As you can see, the screening process that identifies these companies is not easy to describe, but with a software program you should be able to apply it fairly quickly. The AAII charges $247 for Stock Investor Pro, its top-of-the-line software. Morningstar (www.morningstar.com) sells screening software called Premium Stock Selector; Standard & Poor's (www.standardandpoors.com) has software for its well-known Compustat database; and other research firms have choices as well.

If you decide to buy such software and try to copy the AAII system, you may get exhausted quickly. Unfortunately, Bajkowski's amazing results were produced by running each screen on a monthly basis. I asked him if he had tried each formula annually, but, alas, he had not. My guess is that the systems don't really require a new computer run every month, but I could be wrong. To follow the strategies to the letter, a lot of buying and selling is required. That's expensive, both in sales commissions and short-term capital gains taxes.

But I am not encouraging you to rush out and play computer stock analyst. Nor is Bajkowski, who warned me not to get readers too excited. "Following these screens is not practical for most investors," he said. True, but the message is that even in this miserable market, there are strategies that can make money -- in many cases, lots of it.

Here are some of my favorite strategies from the list of AAII winners.

* High Return on Equity (five-year total return, 79 percent): The objective here is to find companies that earn the most on the investment that their shareholders have made (shareholders' equity on the balance sheet). The strategy also uses screens to eliminate firms with high debt, and it requires five-year earnings and sales growth that exceed industry averages. Stocks passing the screens at the end of December included Nautilus Group (NLS), fitness equipment; Too Inc. (TOO), clothing retailer; Fresh Del Monte Produce (FDP), pineapples and bananas; Williams-Sonoma (WSM), high-end kitchenware; and General Dynamics (GD), defense contractor. My favorite find: American Locker Group (ALGI), apartment mailboxes and coin-operated baggage carts, at a P/E of just 8, despite average annual earnings growth in double digits.

* Martin Zweig Approach (388 percent): Zweig, a popular author and money manager, uses a strategy that finds companies with what he calls "reasonable gains in sales and earnings." The screens here are complicated (all screens are detailed on the AAII Web site for members), but the result is a classic portfolio of growth stocks that have shown the strength to stay the course. No flashes in the pan for Marty. What's remarkable is that the portfolio, choosing stocks using Bajkowski's computer simulation of Zweig's style, has outperformed Zweig himself -- by a mile. Last year, for instance, the AAII's Zweig portfolio returned 17 percent while the Zweig Fund (ZF), a closed-end portfolio that trades like a single company on the New York Stock Exchange, lost 33 percent. This is like a copy of a Picasso selling for more than a real Picasso. Only 14 stocks managed to pass the latest AAII Zweig screen, many of them financials, such as Commerce Bancorp (CBH), RenaissanceRe Holdings (RNR) and Freddie Mac (FRE). Favorite find: Tuesday Morning (TUES), a felicitously named retail chain that sells closeout cookware, linens and home accessories, at a P/E of 18.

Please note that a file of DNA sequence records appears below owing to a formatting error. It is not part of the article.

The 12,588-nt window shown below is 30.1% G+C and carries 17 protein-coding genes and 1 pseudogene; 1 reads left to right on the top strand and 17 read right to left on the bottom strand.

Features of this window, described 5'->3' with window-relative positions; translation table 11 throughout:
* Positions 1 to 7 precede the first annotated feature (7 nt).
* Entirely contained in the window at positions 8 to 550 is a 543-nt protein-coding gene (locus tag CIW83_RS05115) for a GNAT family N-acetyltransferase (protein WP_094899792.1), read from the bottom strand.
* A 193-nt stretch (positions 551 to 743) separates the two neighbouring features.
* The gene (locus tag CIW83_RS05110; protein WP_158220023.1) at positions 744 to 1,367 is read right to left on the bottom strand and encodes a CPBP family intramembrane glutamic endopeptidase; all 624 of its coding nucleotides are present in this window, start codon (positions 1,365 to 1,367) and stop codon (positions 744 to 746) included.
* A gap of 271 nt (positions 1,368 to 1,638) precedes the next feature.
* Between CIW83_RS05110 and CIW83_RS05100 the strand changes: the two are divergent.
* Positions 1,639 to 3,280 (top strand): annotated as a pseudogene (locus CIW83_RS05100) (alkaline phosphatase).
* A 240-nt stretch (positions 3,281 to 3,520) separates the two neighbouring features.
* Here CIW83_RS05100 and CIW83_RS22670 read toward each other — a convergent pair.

* Low Price-to-Sales (145 percent): Kenneth Fisher, son of financial genius Philip, brought this absurdly simple indicator to the attention of the public about 20 years ago, and James P. O'Shaughnessy resurrected it in his important book "What Works on Wall Street." The idea is first to calculate a company's total business revenue, or sales, for each of its shares of stock outstanding. Then divide that number into the stock price. The P/S ratio tends to vary across industries, but low numbers (especially below 1.0) often denote bargains. Bajkowski adds screens to eliminate companies with heavy debt, slow growth and languishing stock prices compared to the S&P index. The strategy did not produce a losing year in the last five, and it offered relatively low volatility (price swings). Passing stocks in December included Audiovox (VOXX), wireless phone handsets; Dave & Buster's (DAB), restaurant chain; American Dental Partners (ADPI), dental-practice management; and Norsk Hydro (NHY), Norwegian aluminum, oil, agriculture. Favorite find: OAO Tatneft (TNT), one of Russia's largest integrated energy companies, trading, like Norsk, as an American depositary receipt. Based in deepest Tatarstan, it has virtually no debt and trades at a P/S of 0.4 and a P/E of less than 3.

Those are only a few highlights. In addition, a system using screens that reflect the value-stock strategy of John Neff, legendary former manager of the Vanguard Windsor fund, returned 235 percent between 1998 and 2002; a Benjamin Graham-style "defensive" strategy returned 112 percent (with no losing years); and a system called "value on the move," which identified companies with low ratios of price to average annual earnings growth, returned 103 percent.

There remains the problem of using the screens in a practical way. You would think that some entrepreneur would make the best of the mechanical strategies the basis for several mutual funds. Remove the human element -- except for the initial choices of screens -- and let the computer do the work.

Only two funds, as far as I know, use any of the screens on the AAII's list to pick stocks. They are Hennessy Cornerstone Growth (HFCGX) and Hennessy Cornerstone Value (HFCVX). I have rhapsodized about the growth fund (which actually uses both value and growth techniques) in the past and don't want to belabor the point, but the two funds are based on the research of O'Shaughnessy. (Bajkowski's O'Shaughnessy Growth portfolio returned a total of 108 percent for the five years ending in 2002; Value, 21 percent.) It's a shame that the mutual fund establishment doesn't seem to appreciate the computer-screen approach. Brian Lund of Morningstar wrote in November, "Investing in Cornerstone Growth is largely a matter of faith, and we don't have any." This is a fund that over the past four years has beaten the S&P by an annual average of 18 percentage points. Why is an emotional human being or a dumb index better than a wisely chosen bunch of screens?

Of course, past AAII results are no guarantee of future success, but I calculated that the average screened portfolio returned a total 72 percent over the last five years, beating the most popular index by more than 80 percentage points. So, let's say that over the next five, the average is only 40 points better. That's still awfully good.

James K. Glassman's e-mail address is jglassman@aei.org.